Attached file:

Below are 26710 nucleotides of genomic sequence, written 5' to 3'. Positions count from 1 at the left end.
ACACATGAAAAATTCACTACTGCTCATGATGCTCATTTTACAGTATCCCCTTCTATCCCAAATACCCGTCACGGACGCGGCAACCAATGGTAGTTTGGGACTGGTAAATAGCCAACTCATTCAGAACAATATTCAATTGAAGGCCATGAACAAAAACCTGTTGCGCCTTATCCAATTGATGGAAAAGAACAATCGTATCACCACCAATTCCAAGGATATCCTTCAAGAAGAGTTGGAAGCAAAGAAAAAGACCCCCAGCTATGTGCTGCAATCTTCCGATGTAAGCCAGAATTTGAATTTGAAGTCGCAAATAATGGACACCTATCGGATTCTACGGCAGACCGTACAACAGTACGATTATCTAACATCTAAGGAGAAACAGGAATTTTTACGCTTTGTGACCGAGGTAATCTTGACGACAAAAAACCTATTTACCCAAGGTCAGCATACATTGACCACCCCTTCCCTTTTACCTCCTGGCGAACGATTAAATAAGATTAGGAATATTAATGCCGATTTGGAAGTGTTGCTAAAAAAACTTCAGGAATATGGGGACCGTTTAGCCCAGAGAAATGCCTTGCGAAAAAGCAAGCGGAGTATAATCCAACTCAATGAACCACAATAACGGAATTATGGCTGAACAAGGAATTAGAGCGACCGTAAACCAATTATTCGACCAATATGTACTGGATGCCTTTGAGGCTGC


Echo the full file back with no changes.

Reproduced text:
Below are 26710 nucleotides of genomic sequence, written 5' to 3'. Positions count from 1 at the left end.
ACACATGAAAAATTCACTACTGCTCATGATGCTCATTTTACAGTATCCCCTTCTATCCCAAATACCCGTCACGGACGCGGCAACCAATGGTAGTTTGGGACTGGTAAATAGCCAACTCATTCAGAACAATATTCAATTGAAGGCCATGAACAAAAACCTGTTGCGCCTTATCCAATTGATGGAAAAGAACAATCGTATCACCACCAATTCCAAGGATATCCTTCAAGAAGAGTTGGAAGCAAAGAAAAAGACCCCCAGCTATGTGCTGCAATCTTCCGATGTAAGCCAGAATTTGAATTTGAAGTCGCAAATAATGGACACCTATCGGATTCTACGGCAGACCGTACAACAGTACGATTATCTAACATCTAAGGAGAAACAGGAATTTTTACGCTTTGTGACCGAGGTAATCTTGACGACAAAAAACCTATTTACCCAAGGTCAGCATACATTGACCACCCCTTCCCTTTTACCTCCTGGCGAACGATTAAATAAGATTAGGAATATTAATGCCGATTTGGAAGTGTTGCTAAAAAAACTTCAGGAATATGGGGACCGTTTAGCCCAGAGAAATGCCTTGCGAAAAAGCAAGCGGAGTATAATCCAACTCAATGAACCACAATAACGGAATTATGGCTGAACAAGGAATTAGAGCGACCGTAAACCAATTATTCGACCAATATGTACTGGATGCCTTTGAGGCTGC